But she is not leaving them without hope. In mid-May, city staff presented a five-year plan to restore lost funding not only to the police and fire departments, but also to the zoo; parks and recreation and the library, which is partially redeemed in the latest Suhm proposal; plus mid-level maintenance for streets, also now slated for renewal.

However, Veletta Lill, former Council member and now our number one guardian of culture as head of Dallas Arts District, was quick to note that nothing was mentioned in that report about the arts. It’s as if the city is ready to renounce 40 years of active support of performance in Dallas and a commitment to cultural facilities reaching back much farther than that.

The axing of the arts this year will be dramatic, drastic and in some cases fatal. Veletta Lill pointed out the extent of the carnage: Cuts in cultural services grants are budgeted at 73 percent; neighborhood touring programs, 100 percent; conservation of public art, 100 percent; the AT&T Center for the Performing Arts, 95 percent.

In happier days, before the opening of the Winspear Opera House and the Wyly Theatre, the AT&T Center had a contract with the city for $2.5 million a year for maintenance. That was reduced to $800,000 for 2009 and an equal amount this year, none of which has been paid. Maria Munoz-Blanco, head of the Office of Cultural Affairs, said these funds would be forthcoming once the Annette Strauss Artists’ Square opens in the fall. As for 2011, all that these spectacular assets can expect from the city is $200,000, a staggering shortfall from the original agreement.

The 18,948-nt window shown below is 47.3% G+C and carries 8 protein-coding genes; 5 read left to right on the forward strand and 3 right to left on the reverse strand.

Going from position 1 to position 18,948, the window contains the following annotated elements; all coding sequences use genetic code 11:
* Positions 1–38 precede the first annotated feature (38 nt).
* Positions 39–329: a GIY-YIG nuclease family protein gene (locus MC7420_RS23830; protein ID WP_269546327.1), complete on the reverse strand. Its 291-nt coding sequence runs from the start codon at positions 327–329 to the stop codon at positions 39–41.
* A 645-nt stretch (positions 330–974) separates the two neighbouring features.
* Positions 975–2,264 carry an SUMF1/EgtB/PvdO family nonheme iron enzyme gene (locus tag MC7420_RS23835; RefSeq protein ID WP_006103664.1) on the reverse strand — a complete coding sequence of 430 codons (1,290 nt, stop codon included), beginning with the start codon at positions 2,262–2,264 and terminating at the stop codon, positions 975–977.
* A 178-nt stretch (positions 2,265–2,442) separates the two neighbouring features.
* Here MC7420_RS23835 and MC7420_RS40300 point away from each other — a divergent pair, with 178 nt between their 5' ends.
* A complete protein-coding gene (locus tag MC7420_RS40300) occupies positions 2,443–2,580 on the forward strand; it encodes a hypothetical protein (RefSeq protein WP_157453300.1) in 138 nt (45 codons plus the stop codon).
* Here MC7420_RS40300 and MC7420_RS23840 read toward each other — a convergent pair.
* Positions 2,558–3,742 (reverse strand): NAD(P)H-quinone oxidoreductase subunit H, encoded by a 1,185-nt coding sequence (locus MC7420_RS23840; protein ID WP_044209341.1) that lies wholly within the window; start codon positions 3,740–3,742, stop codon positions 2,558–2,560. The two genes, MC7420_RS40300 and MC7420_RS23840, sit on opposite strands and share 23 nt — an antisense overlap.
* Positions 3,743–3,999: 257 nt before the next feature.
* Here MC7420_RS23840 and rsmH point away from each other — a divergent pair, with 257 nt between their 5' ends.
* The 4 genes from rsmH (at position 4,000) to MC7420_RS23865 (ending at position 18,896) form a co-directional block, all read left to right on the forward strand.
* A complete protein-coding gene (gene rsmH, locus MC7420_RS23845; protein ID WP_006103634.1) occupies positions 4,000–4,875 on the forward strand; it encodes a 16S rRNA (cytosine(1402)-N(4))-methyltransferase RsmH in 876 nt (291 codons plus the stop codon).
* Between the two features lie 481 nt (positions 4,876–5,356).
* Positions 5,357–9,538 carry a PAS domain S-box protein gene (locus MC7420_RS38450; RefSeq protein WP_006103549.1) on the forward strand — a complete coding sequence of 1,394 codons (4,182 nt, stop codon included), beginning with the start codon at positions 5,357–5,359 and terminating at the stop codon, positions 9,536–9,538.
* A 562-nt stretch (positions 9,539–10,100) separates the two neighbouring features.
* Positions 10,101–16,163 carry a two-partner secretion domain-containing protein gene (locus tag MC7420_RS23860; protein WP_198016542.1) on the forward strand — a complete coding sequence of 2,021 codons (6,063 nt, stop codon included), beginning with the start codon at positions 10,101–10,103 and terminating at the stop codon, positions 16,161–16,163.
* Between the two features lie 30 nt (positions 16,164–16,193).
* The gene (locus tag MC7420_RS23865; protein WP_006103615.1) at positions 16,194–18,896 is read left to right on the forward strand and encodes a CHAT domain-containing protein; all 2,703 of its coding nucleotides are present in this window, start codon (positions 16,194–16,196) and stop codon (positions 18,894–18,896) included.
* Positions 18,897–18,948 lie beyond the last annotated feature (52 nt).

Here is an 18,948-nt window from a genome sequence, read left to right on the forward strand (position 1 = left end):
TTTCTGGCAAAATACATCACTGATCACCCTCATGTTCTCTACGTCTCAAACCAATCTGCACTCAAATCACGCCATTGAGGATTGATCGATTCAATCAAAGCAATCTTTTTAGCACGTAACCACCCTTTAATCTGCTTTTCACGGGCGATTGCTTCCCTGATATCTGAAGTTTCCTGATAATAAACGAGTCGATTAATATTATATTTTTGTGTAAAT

“Let them eat the proceeds from Moby Dick,” the Dallas Opera’s enormously successful world premier, will be the rallying cry for cost-cutters. Perhaps patrons will indeed make up the difference, though it will be a stretch in this economy. But who will salvage the Lone Star Wind Orchestra, the Orpheus Chamber Singers, the Allegro Guitar Society or the Asian Film group or the Holocaust Museum when they falter, deprived of the certifying city funding that helps attract matching grants from foundations? It will be a case of a thousand graces gone, or seriously diminished.

Maria Munoz-Blanco declared a “new paradigm” for the arts at City Hall, a paradigm based on “less money.” The Meyerson Symphony Center, which she oversees, might deploy volunteer ushers, she said, and charge presentation fees to groups that use the facility. That certainly is a brave and necessary way of muddling through. But it is not the plan for the future that Veletta Lill and Councilwoman Ann Margolin believe we must have. They are right. The arts bring magic to a city, and make that city sing, and prosper. If you don’t have the magic, you don’t have anything.

Lee Cullum hosts the monthly program C.E.O. on KERA 13. Her conversation with Bob Best, CEO of Atmos Energy, airs July 30